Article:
Reading together is one of the great pleasures of parenting. It means more than reciting words from a page in the hope kids will learn to read for themselves. It means discovering worlds and ideas together. I hope this collection helps other parents and children to discover the universal pleasure of reading together.
Mufaro’s Beautiful Daughters by John Steptoe – ages 4 to 8
Adapted from an African folktale, Mufaro’s Beautiful Daughters has universal appeal as it tells the story of two beautiful girls – one kind, the other mean spirited. This kids book offers all the best experiences of reading together. With stunning art work, African cultural references and universal morals, this Caldecott Medal winning book is well worth a space on a child’s book shelf.
Tikki Tikki Tembo by Arlene Moel – ages 4 to 8
Children love repetition, especially in kids books while reading together with a parent. While Tikki Tikki Tembo doesn’t offer the constant repetition of kids books like The Napping House, it does lend itself to funny moments as parents attempt to repeat a long and cumbersome name. In fact, that tiresome name is the reason for the children’s troubles in this fairy tale. Chinese cultural references and interesting folk art work keep reading together fun for parents and kids alike.
The Tree in the Ancient Forest by Carol Reed-Jones and Christopher Canyon (illustrator) – ages 4 to 10
If repetition while reading together is what you’re looking for, try The Tree in the Ancient Forest. Each page builds on the one before it to detail the life of an ancient Douglas Fir. Stories for kids are often fairy tales, but a few kids books like this one offer lessons based only in fact. This kids book uses plant and animal facts and stunning art work to paint a picture of a food web. With such fine art work and a guide to the forest creatures included, this story book has something to offer both younger and older children.
Ferdinand the Bull by Munro Leaf – ages 4 to 8
A kids book that illustrates kindness as the best path is always welcome. Reading together from this old favorite presents a chance to discuss cultural differences and the traditions leading to Ferdinand’s day in the fighting ring. The main purpose of reading together from this kids book is the illustration and discussion of inner strength.
The Velveteen Rabbit by Margery Williams and Michael Hague (illustrator) – ages 4 to 8
If you’ve ever watched a child treat a toy as if it had feelings, it’s easy to understand the appeal of The Velveteen Rabbit. Told through the eyes of a stuffed rabbit, children and parents learn of the transformative power of love in an old school kids book. The illustrations are well drawn and unobtrusive. No kids book collection should be without a copy of The Velveteen Rabbit.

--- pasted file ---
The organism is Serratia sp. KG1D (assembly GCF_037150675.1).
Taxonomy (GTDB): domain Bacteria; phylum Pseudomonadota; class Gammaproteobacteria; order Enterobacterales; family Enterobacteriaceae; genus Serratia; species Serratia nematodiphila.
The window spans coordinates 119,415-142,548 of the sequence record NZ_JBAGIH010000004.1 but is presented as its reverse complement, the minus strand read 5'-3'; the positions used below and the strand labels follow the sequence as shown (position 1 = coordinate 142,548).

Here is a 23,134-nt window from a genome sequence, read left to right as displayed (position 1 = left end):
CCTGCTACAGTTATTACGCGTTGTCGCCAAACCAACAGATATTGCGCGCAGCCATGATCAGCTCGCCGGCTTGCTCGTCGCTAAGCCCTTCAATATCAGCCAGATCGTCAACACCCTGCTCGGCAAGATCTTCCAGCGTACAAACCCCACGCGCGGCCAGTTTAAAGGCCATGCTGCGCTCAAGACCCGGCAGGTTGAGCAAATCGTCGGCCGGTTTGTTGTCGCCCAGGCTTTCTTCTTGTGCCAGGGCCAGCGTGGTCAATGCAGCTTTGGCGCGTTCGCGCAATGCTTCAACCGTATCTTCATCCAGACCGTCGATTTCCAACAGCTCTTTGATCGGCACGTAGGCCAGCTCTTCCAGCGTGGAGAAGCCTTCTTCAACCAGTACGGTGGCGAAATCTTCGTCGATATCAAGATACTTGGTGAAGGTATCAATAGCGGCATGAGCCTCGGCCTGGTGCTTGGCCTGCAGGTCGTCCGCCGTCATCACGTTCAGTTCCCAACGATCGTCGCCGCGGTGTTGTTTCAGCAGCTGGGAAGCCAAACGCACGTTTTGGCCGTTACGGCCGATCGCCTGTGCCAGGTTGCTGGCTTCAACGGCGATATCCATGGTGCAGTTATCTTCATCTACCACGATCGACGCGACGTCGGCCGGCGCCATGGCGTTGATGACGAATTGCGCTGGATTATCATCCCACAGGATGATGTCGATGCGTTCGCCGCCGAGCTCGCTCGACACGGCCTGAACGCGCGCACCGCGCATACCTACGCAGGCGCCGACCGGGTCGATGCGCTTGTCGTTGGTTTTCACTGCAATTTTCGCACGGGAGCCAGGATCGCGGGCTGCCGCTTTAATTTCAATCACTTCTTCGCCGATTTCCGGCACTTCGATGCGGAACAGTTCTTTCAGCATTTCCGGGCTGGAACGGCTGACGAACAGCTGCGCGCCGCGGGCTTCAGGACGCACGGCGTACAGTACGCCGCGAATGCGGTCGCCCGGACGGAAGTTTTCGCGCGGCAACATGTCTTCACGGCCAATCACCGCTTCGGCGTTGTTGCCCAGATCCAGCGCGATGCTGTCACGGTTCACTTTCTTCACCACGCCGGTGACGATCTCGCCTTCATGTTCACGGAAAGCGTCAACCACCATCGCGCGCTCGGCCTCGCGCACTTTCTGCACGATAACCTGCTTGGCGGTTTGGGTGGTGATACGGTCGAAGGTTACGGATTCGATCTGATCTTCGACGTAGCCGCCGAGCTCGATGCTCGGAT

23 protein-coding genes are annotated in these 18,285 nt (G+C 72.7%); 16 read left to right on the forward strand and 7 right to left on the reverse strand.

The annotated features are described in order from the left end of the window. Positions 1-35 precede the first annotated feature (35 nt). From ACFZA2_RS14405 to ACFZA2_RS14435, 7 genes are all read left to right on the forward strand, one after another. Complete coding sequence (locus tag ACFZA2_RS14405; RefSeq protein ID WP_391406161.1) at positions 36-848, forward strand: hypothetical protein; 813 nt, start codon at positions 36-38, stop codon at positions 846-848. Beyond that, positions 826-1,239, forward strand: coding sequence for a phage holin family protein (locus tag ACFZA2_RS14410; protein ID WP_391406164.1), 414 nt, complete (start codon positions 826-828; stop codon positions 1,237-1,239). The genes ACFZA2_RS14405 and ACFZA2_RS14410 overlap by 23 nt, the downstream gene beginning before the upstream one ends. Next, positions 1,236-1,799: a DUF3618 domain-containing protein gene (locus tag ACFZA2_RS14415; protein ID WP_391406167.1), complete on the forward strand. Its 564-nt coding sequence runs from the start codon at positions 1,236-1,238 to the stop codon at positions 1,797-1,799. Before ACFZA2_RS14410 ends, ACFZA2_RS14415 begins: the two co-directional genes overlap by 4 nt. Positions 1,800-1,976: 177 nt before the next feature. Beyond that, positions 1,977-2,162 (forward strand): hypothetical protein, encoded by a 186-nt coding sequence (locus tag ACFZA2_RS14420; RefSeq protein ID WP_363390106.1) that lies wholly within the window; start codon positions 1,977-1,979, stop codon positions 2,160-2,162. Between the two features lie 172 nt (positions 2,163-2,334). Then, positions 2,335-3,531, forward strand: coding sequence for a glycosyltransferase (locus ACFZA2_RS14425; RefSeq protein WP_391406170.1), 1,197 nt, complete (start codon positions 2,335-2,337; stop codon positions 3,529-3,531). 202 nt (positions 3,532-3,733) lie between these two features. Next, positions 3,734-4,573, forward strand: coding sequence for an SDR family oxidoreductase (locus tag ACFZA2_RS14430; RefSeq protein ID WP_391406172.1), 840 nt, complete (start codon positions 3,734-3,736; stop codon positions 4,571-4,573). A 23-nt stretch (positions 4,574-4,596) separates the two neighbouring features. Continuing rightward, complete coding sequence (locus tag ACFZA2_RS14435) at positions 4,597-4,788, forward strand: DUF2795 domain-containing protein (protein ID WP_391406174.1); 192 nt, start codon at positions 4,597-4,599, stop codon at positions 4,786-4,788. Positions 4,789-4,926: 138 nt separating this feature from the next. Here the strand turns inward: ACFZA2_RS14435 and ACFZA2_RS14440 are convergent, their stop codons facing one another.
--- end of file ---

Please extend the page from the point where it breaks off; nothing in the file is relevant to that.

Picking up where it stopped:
Fearless Girls, Wise Women and Beloved Sisters by Kathleen Ragan – ages 6 to 12
Kathleen Ragan traveled the world in search of stories that empower young ladies. Bound in one book is a collection of fairy tales from a range of ethnicities. This kids book does not feature art work in the way of Mufaro’s Beautiful Daughters. Instead, Fearless Girls uses storytelling to paint pictures of ladies who know how to help themselves.
Very young children may have trouble with the language of this book. However, if you are of a Charlotte Mason mindset, this is the kids book for you.
Rainbow Crow, A Lenape Tale by Nancy Van Laan and Beatriz Vidall – ages 4 to 8
Rainbow Crow is a fairy tale featuring animals in a time before humans existed. It is a story of altruism, much like The Giving Tree. According to this Lenape fairy tale, the crow gave up the rainbow hues of its plumage and the song in its voice to save fellow inhabitants of the Earth. Folk art style paintings lend this kids book interest enough for the very young as well as adults.
The Gift of the Sacred Dog by Paul Globe – ages 4 to 8
“He is as the wind, gentle but sometimes frightening.” What better description of the sacred dog, gifted to the people to help them through hardship. This kids book offers a folk tale describing how Native Americans acquired horses. With folk art style illustrations, this one is sure to become a favorite.
Make Way for Ducklings by Robert McClausky – ages 4 to 8
I remember this kids’ book being used to teach us kindergarteners that the police officer is our friend. You don’t have to be a Boston native to appreciate Make Way For Ducklings (but it sure does help!). The accurate references to Boston landmarks in this kids book offer a touch of history as two mallard ducks try to find a safe place to raise their ducklings. More than just a cute kids book, it offers a fairy tale of kindness and responsibility in an urban setting.
Bringing the Rain to Kapiti Plain by Verna Aardema – ages 4 to 8
Careful! Reading together from this kids book could become a nightly ritual. Again, lovely art work sets off a story of responsibility and fantastic ingenuity, this one set in Kenya and featuring the Nandi people. With storytelling based on the repetitious pattern of The House That Jack Built, Bringing the Rain to Kapiti Plain illustrates the relationship between nature, animals, and humans.
This list is far from comprehensive. Reading together from kids books means following leads into new worlds and in new directions. I hope you can continue the journey by compiling your own list of favorites.